I know what you mean about privet flowers, but the butterflies adore them.  I satisfy them and make me feel a bit better about providing something for the flutterbyes by gr owing one in a pot  (now ther is a surprise huh?) well away from anywhere it might offend anyones nose.  The flutterbyes find it, I don't have to - and it fills a rather dull corner quite well. 

05/06/2012 at 15:08

i dont know the name of the plant.. but i pass it often and it is large shrub with white ball like flowers.. think it verbernum family not sure.. it absolutely stinks foul.

05/06/2012 at 17:08
The response to flower ( any smells really) depends on nerve receptors so some can detect the sweet almond smell in hawthorn from the amygdalin chemical which attracts bees and under that is another chemical called trimethylamine which attracts flies and other insects.

Lamium uses both chemicals too to increase the plant's potential insect visitors. Some people can smell both and some can only smell the amygdaloid. Trimethylamine is the smell of animal decay and infections so count yourself lucky if you can't smell it in blossoms!
06/06/2012 at 18:10

When I was pregnant my husband bought me a bunch of flowers with lillies in. After a while the smell made me feel so sick he had to take them out. Ever since I haven't been able to stand the smell.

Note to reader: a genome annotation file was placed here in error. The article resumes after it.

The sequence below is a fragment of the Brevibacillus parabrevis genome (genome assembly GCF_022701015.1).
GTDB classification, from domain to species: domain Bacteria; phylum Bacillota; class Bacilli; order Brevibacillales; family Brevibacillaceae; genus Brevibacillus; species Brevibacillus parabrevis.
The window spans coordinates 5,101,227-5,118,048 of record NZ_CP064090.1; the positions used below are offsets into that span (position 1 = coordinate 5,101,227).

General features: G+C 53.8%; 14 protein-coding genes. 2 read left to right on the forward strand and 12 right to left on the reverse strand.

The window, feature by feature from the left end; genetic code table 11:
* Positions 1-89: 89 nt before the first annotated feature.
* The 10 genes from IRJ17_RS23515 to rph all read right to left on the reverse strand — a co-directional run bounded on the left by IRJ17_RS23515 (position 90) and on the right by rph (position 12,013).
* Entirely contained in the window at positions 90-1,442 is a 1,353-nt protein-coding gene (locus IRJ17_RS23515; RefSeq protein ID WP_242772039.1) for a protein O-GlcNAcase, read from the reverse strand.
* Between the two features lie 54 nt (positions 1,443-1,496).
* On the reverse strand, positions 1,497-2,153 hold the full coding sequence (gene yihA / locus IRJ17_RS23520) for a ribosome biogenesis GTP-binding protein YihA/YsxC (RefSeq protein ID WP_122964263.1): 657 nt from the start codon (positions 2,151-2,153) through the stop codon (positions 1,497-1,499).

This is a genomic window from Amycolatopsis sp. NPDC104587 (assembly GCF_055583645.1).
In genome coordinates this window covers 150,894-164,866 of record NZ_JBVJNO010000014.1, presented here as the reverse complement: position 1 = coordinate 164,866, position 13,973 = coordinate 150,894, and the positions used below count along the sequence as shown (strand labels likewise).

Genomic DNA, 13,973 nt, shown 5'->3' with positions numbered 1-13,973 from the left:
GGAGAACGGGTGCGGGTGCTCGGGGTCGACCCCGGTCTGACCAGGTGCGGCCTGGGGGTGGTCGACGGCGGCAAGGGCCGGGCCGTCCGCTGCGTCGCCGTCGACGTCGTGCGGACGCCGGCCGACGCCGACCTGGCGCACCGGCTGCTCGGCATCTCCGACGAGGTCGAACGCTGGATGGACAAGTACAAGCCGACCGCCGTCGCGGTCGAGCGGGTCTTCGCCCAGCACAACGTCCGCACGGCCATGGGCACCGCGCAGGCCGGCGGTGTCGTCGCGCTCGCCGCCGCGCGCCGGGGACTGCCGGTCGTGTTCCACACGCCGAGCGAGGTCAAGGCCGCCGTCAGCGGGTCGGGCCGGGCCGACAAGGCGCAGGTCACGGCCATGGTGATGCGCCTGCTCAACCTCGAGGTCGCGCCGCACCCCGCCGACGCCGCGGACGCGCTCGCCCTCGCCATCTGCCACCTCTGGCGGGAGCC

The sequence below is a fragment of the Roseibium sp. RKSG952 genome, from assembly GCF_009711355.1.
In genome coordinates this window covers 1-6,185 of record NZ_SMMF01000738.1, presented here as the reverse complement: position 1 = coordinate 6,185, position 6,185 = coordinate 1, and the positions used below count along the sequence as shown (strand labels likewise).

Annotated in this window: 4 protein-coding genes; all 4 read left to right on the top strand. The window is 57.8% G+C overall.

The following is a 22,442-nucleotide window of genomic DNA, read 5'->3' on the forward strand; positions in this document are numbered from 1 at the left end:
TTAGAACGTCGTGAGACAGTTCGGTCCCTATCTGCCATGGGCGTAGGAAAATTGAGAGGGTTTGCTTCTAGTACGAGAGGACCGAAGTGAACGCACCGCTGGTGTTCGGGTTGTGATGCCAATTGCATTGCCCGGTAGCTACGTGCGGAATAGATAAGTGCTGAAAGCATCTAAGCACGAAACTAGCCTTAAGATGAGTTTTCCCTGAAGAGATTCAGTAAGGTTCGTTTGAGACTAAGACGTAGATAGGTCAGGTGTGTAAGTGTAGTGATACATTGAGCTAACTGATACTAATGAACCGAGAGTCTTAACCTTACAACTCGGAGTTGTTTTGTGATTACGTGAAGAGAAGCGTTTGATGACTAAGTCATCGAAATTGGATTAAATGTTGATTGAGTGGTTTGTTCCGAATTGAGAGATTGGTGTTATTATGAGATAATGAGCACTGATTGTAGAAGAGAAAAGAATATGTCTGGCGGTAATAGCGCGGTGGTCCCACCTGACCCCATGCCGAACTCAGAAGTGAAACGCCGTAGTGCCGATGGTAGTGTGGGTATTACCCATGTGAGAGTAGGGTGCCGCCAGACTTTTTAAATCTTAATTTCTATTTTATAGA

06/06/2012 at 19:01

Jengil - I sympathise, though for me it wasn't a plant smell but a perfume:  Poison.  It was so heavy and sickly that I had to ask a member of staff not to wear it because it affected me so badly.  And I can't stand it to this day.  (fortunately, it's not particularly popular, I think.  A bit like Brut aftershave - yuk!) 

Sorry - drifted away from plant smells.  But I can remember only too well that perfume smell nearly a quarter of a century ago!!!!

06/06/2012 at 20:58
Pheromones and hormones are linked, so your experience Jengil is quite usual in pregnancy. Higher hormone levels mean heightened reactions to strong smells and tastes. These leave a nerve memory ' marker' on the receptors which is why whiffs evoke such powerful and vivid memories.